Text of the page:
"[She is] attracted to women. OK? She has the motive. I'm not saying that everyone who's attracted to women is going to attack children or going to molest children, but we know that she is attracted to females, and [the victim] is a female child."
That, folks, is an improper argument: sexual orientation as motive for molesting a child. And when the defendant's counsel pointed out the impropriety of the argument in his own closing, and argued that the prosecutor showed them the booking photo of the accused to further that argument, the prosecutor doubled down:
"Does she look like a lesbian to you? Of course, not every lesbian looks like that. But you have to ask yourself, why would a woman dress this way? Why would a woman have her hair that short? Is it because she is sexually attracted to other females? It had evidentiary value. And the defendant is charged with sexually molesting a female child, so her sexual orientation and whether or not she's ever had a boyfriend or whether or not she's attracted to females or whether or not she looks like this when she's arrested and then looks like that for trial is absolutely relevant."
A Shaky Case, Many Years in the Making
Leticia Garcia, a housekeeper and nanny, was accused of molesting her employer's child in 1995. Though charges were filed, she wasn't apprehended or put on trial until 2011, even though she was still living in the area and working for other families.
That's not the end of the oddity: The appellate opinion highlights the victim's mother's pre-existing animosity towards the accused and the mother's inconsistent testimony about what she walked in on that day -- she says intimate, sexual touching, while Garcia says tickling.
The accused also simultaneously accused Garcia and two male relatives of molesting her, then recanted the allegations against her relatives.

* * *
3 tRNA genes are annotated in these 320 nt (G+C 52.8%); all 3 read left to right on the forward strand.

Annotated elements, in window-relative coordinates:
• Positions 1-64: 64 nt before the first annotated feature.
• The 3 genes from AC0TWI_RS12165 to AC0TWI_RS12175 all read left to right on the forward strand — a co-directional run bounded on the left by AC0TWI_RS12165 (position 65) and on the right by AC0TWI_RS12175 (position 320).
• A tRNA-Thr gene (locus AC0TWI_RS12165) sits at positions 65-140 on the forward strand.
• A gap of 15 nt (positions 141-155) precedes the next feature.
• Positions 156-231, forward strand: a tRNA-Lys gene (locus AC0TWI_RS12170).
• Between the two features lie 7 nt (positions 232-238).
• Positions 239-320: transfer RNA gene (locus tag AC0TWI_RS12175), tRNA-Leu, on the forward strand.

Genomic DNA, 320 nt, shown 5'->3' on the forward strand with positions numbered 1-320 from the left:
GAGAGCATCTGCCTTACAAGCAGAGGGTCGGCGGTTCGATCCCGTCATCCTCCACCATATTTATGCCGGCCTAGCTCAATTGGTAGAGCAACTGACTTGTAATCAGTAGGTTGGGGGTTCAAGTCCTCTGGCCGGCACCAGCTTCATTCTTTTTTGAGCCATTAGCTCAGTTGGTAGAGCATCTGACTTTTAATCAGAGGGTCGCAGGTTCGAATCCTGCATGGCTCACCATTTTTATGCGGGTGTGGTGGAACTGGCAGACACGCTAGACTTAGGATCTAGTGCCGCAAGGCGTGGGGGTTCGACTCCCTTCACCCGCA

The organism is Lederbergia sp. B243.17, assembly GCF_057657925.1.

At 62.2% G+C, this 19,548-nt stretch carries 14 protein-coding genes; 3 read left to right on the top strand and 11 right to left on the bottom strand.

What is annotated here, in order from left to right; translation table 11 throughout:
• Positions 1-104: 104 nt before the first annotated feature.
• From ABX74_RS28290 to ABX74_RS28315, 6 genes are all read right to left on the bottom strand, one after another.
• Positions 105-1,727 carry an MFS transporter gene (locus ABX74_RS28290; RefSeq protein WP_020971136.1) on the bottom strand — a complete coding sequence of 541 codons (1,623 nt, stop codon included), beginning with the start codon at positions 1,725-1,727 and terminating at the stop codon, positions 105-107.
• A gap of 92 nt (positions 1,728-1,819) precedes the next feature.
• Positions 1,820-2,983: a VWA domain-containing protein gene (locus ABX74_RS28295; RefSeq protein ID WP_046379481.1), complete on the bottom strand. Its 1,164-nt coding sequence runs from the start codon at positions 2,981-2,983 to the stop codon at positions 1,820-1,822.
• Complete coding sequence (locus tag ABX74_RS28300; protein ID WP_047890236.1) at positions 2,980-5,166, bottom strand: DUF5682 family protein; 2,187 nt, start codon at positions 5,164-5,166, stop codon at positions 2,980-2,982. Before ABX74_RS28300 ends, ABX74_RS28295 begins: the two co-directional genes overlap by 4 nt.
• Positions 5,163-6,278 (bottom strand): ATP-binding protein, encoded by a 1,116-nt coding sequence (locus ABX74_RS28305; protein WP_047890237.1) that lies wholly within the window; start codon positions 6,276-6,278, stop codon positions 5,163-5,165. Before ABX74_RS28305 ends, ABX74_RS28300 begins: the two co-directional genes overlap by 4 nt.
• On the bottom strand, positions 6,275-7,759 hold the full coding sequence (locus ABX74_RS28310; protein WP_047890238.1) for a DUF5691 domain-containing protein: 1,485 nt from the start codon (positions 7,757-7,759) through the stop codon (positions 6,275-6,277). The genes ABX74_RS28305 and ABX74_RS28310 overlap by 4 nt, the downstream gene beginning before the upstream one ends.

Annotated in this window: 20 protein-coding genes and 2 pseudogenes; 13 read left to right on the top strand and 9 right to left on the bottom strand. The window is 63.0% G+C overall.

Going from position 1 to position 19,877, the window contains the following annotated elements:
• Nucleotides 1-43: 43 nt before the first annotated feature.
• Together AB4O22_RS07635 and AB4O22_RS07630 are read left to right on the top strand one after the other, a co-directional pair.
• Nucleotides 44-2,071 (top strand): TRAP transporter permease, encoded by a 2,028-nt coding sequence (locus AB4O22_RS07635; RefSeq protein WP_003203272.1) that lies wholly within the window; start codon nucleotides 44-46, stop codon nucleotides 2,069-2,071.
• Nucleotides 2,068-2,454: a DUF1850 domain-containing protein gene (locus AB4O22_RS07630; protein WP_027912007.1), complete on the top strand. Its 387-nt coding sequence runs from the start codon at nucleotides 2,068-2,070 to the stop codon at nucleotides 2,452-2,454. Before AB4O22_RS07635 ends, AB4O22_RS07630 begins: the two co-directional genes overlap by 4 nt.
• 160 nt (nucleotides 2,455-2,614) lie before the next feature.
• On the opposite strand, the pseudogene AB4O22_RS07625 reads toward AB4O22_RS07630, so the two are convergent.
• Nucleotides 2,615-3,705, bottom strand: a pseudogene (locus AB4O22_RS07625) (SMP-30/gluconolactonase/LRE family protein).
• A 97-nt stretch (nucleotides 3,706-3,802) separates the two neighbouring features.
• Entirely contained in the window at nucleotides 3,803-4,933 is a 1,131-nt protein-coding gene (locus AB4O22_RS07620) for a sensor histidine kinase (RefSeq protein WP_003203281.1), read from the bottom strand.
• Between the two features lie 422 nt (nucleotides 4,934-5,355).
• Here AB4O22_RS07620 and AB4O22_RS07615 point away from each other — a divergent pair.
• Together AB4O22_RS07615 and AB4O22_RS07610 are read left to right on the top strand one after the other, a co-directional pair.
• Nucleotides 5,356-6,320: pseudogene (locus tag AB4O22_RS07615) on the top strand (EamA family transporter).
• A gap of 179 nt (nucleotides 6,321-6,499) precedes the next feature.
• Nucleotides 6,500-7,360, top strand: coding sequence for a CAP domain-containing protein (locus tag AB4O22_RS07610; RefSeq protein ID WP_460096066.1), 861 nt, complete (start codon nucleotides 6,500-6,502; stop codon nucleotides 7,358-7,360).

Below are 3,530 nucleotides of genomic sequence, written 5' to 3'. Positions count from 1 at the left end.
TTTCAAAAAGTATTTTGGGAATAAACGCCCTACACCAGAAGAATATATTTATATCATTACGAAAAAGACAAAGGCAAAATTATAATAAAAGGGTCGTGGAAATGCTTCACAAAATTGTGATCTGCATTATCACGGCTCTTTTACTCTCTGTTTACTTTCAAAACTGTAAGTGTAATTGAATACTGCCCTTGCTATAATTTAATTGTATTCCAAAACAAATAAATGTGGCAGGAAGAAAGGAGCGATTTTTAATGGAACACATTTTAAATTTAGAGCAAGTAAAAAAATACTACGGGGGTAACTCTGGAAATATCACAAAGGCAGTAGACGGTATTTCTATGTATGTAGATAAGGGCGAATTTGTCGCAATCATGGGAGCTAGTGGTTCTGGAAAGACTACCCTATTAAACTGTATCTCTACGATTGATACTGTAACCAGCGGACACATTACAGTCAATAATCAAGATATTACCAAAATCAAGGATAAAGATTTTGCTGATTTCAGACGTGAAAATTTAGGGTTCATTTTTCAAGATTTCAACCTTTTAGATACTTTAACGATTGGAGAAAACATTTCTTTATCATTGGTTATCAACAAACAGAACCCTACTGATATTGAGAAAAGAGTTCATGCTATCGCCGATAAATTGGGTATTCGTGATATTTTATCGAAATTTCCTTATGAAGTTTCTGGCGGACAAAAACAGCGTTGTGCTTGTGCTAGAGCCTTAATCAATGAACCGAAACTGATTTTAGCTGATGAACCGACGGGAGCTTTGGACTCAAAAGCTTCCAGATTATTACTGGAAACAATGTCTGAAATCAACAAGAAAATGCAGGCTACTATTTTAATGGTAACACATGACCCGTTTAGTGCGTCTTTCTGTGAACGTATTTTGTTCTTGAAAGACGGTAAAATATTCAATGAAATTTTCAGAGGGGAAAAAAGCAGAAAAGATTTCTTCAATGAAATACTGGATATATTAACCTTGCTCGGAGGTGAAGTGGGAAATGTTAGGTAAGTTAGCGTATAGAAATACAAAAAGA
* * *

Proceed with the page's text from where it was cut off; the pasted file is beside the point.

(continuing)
Garcia, for her part, had multiple other parents for whom she had worked testify on her behalf.
It was the shakiness of the case, along with the improper statements, that led a California court to reverse Garcia's 16-year sentence.
"Due process and the interests of fairness dictate that appellant be judged by what she did, not who she is," Justice William W. Bedsworth wrote for the Fourth District Court of Appeal. "Nothing less will do."
Improper Since 1956
Justice Bedsworth noted that the prosecutor improperly argued to the jury that Garcia's sexual preference was her motive for allegedly molesting the victim.
"[B]y linking appellant's sexual orientation to the issue of motive, the prosecutor essentially told the jury the reason appellant chose to victimize A.G. is because she is gay," Bedsworth wrote. "We have grown beyond that notion. ... California courts have long recognized that a defendant's sexual attraction to adults of the same sex has nothing to do with whether they are sexually attracted to children of the same sex."
Justice Bedsworth cited a case from way back in 1956, People v. Giani, where a defendant was granted a new trial after the prosecutor made this same argument. He noted that even in the 1950s, "the court considered the idea of using evidence of a defendant's homosexuality to prove they molested a child of the same sex about as farfetched as using evidence of a defendant's heterosexuality to prove they committed rape."
"It is painful to find this battle still being fought 58 years later," he wrote.
- People v. Garcia (FindLaw's Caselaw)
- Did Porch Shooter's Lawyer Violate the 'Golden Rule' Prohibition? (FindLaw's Strategist)
- Prosecutor Facing Discipline for 'Our White World' Closing Statements (FindLaw's Strategist)